2.85 Indexation is intended to maintain assets at current cost values without the expense of frequent revaluations. Separate national indices are issued for land, buildings and equipment. Consideration is being given to the re-introduction of region-specific indices for land to minimise the drift between indexed values and real values established in 5-yearly revaluations, and it is likely that land indices issued for use in the 2001-02 capital charges estimates exercise will be more detailed and geographically-based.
2.86 Indices are provided by the Valuation Office Service and are based on data available from the Building Cost Information Service (BCIS) and the Valuation Office Property Market Report.
2.87 Indices for a given financial year are published in allocations working papers (AWPs) issued to Regional Offices as part of the capital charge estimate (CCE) exercise in the preceding July. Indices are intended to reflect price movements anticipated over the course of the following financial year. Thus, although they are applied to opening asset values as at 1 April, they are intended to provide acceptable values for the year-end balance sheet. The national valuation exercise was undertaken specifically to provide values at 1 April 2000, and there is thus no inconsistency in applying indices on 1 April to those values.
2.88 All tangible fixed assets, operational and non-operational (including assets held under finance leases), should be indexed on 1 April each year. Assets under construction should be indexed on 1 April 2000 but not in future years (see para 2.73 above). The situation sometimes arises where an asset is to be disposed of, and is valued for that purpose in one year while the transaction does not actually take place until the next. This can result in a loss on disposal if the contract sale price is set at the valuation amount and indexation is then applied on the following 1 April - the carrying amount will exceed the sale proceeds.
2.89 The NHS should always ensure that assets are not sold to third parties at undervalue, and so will obtain a valuation to establish a fair price on the date of sale. If this is done, and it can be demonstrated to auditors that the most recent valuation does indeed represent a fair value on the date of sale, it is acceptable for that particular asset not to be indexed at 1 April. The best course of action will be to instruct the valuers to make the best estimate of value at the anticipated date of sale. Clearly it would not be acceptable to rely on an out-of-date valuation to set a contract price, and indexation may only be set aside in this way if the dates of valuation and sale are close (say, within 6 months) and fall either side of the year-end.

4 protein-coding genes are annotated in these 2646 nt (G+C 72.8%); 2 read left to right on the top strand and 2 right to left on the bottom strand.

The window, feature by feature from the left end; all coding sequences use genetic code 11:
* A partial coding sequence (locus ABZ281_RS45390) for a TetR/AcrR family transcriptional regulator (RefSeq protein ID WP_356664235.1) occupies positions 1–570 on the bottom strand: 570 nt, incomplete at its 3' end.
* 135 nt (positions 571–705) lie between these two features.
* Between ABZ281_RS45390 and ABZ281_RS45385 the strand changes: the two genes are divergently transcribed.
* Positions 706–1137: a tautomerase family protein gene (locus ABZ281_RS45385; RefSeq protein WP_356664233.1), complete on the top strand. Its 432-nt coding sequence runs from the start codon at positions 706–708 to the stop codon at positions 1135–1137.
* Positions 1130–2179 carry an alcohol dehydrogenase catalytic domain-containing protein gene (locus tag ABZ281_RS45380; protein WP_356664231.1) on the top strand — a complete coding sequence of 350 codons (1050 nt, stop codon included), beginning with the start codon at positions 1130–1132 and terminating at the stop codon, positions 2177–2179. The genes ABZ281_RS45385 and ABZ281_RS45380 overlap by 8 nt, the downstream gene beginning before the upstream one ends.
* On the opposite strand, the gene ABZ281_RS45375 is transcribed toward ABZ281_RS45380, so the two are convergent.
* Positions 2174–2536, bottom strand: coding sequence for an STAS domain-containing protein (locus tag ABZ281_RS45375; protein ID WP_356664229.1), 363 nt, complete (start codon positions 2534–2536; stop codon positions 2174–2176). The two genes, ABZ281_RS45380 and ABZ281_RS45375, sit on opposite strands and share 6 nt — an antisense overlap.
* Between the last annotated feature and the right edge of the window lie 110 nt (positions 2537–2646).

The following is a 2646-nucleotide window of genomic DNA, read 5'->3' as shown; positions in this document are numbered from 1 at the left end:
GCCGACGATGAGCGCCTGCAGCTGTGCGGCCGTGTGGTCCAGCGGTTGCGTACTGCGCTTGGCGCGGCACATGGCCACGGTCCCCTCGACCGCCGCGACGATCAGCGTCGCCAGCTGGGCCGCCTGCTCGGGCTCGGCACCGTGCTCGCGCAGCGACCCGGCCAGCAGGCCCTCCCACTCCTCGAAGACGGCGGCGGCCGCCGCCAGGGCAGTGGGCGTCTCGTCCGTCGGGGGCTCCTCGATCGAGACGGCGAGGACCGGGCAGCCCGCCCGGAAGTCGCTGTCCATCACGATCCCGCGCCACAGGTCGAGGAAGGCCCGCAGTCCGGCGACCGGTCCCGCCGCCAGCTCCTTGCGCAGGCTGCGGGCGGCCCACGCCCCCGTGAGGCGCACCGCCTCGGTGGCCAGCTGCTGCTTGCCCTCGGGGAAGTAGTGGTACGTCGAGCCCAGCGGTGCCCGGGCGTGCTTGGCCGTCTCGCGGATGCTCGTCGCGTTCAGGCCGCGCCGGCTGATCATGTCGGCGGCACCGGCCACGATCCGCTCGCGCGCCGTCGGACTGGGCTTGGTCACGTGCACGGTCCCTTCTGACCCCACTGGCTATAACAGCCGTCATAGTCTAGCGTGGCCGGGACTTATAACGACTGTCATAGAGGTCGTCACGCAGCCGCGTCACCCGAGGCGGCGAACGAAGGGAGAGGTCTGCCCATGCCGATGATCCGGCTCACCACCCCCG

2.90 Where assets are brought onto PCT opening balance sheets from the NHS Trust sector on 1 April, the transactions should take place before the NHS Trust has indexed the assets. A full years indexation should then be applied in the PCT. Further information is provided in the PCT Manual for Accounts Information Sheet 1 Establishing opening balances which can be found on the Finance Manual website.
2.91 The series of indices applied in the NHS to date is shown below:
1. The Valuation Office has rebased the index figure for land for 1999/2000 to 100. The index the VO has given for 2000/2001 is also 100 (i.e. no general land inflation is predicted). For 1 April 2000 therefore no indexation uplift should be applied to land values. The values of 141 have been shown here to avoid confusion about the index base to be used. For 2001/02 a land index will be provided which should be applied to the 100 rebased value and not the 141 value.
2. For land and buildings, detailed regional figures were used in the early years (1992/93 and 1993/94). Rather than reproduce a complex table of indices by geographical areas, a national index has been estimated using an average for these two years.
3. As an example: the national revaluation for 1 April 2000 notwithstanding, the uplift to be applied to building values on 1 April 2000 is:
2.92 Where equipment is taken out of productive use its value should be written down to its recoverable amount, which in turn (as the asset is not in use) will be its net realisable value. The valuation fall is analogous to the recognition that the asset has been under-depreciated during its period of use, and so the fall should be accounted for as an impairment (see paragraphs 2.97-2.123 below).
2.93 Surplus land and buildings not in operational use should be revalued to open market value for alternative use (District Valuers attach valuations based on the prevailing use concept, having regard to the likely use to which property sold in the locality could be put).
2.94 Property may be considered as surplus when a management decision has been taken to dispose of it. The decision is best evidenced by PCT Board minutes recording a decision, but auditors may accept other written evidence or representations about the status of property.
2.95 Property thus classed as surplus, but still in operational use, must not be written down to OMV for alternative use. It should remain in the balance sheet at its normal operational valuation (DRC, or OMVEU as appropriate). The depreciation charge should however be adjusted such that the asset is fully depreciated to its disposal OMV (equal to its expected net realisable value) over its remaining life in the PCT (see Chapter 3 - Depreciation). This accelerated depreciation is similar in nature to an impairment loss.
2.96 Where accelerated depreciation is to be calculated in this way, the OMV to be used is that of an asset of the same age at the present time, and no attempt should be made to predict the OMV at the time of planned disposal. In times of inflation then, it is to be expected that the OMV thus established will be lower than the OMV ruling at the actual date of disposal, and this may then give rise to a profit on disposal. PCTs will need to take care that an OMV set in the past is not assumed to be a fair market price for setting contract terms.